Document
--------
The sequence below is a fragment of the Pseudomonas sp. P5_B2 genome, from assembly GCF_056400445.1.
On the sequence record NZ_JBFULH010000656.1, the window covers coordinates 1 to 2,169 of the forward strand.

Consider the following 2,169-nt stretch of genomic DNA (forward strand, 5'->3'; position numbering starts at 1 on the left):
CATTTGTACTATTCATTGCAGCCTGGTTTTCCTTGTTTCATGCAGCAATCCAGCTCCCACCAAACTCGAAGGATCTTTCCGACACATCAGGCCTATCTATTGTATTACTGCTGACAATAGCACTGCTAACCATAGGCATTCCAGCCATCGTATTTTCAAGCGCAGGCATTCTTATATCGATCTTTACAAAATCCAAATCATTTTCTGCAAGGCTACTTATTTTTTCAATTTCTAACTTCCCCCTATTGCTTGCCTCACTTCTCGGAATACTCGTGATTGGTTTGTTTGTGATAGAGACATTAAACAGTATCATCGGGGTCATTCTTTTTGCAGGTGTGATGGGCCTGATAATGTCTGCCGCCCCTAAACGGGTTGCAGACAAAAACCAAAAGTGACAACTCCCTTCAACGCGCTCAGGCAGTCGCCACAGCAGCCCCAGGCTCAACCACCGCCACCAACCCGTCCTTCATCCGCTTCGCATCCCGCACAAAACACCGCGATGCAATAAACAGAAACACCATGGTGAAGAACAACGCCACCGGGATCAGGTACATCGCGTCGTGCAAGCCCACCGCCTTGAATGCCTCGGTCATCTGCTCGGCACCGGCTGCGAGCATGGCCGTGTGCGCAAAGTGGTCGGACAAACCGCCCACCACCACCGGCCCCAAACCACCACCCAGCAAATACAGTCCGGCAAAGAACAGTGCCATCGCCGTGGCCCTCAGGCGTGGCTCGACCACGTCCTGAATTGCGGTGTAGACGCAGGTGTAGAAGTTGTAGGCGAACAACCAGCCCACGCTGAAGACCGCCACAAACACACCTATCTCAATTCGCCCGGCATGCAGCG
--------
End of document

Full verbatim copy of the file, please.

The sequence below is a fragment of the Pseudomonas sp. P5_B2 genome, from assembly GCF_056400445.1.
On the sequence record NZ_JBFULH010000656.1, the window covers coordinates 1 to 2,169 of the forward strand.

Consider the following 2,169-nt stretch of genomic DNA (forward strand, 5'->3'; position numbering starts at 1 on the left):
CATTTGTACTATTCATTGCAGCCTGGTTTTCCTTGTTTCATGCAGCAATCCAGCTCCCACCAAACTCGAAGGATCTTTCCGACACATCAGGCCTATCTATTGTATTACTGCTGACAATAGCACTGCTAACCATAGGCATTCCAGCCATCGTATTTTCAAGCGCAGGCATTCTTATATCGATCTTTACAAAATCCAAATCATTTTCTGCAAGGCTACTTATTTTTTCAATTTCTAACTTCCCCCTATTGCTTGCCTCACTTCTCGGAATACTCGTGATTGGTTTGTTTGTGATAGAGACATTAAACAGTATCATCGGGGTCATTCTTTTTGCAGGTGTGATGGGCCTGATAATGTCTGCCGCCCCTAAACGGGTTGCAGACAAAAACCAAAAGTGACAACTCCCTTCAACGCGCTCAGGCAGTCGCCACAGCAGCCCCAGGCTCAACCACCGCCACCAACCCGTCCTTCATCCGCTTCGCATCCCGCACAAAACACCGCGATGCAATAAACAGAAACACCATGGTGAAGAACAACGCCACCGGGATCAGGTACATCGCGTCGTGCAAGCCCACCGCCTTGAATGCCTCGGTCATCTGCTCGGCACCGGCTGCGAGCATGGCCGTGTGCGCAAAGTGGTCGGACAAACCGCCCACCACCACCGGCCCCAAACCACCACCCAGCAAATACAGTCCGGCAAAGAACAGTGCCATCGCCGTGGCCCTCAGGCGTGGCTCGACCACGTCCTGAATTGCGGTGTAGACGCAGGTGTAGAAGTTGTAGGCGAACAACCAGCCCACGCTGAAGACCGCCACAAACACACCTATCTCAATTCGCCCGGCATGCAGCG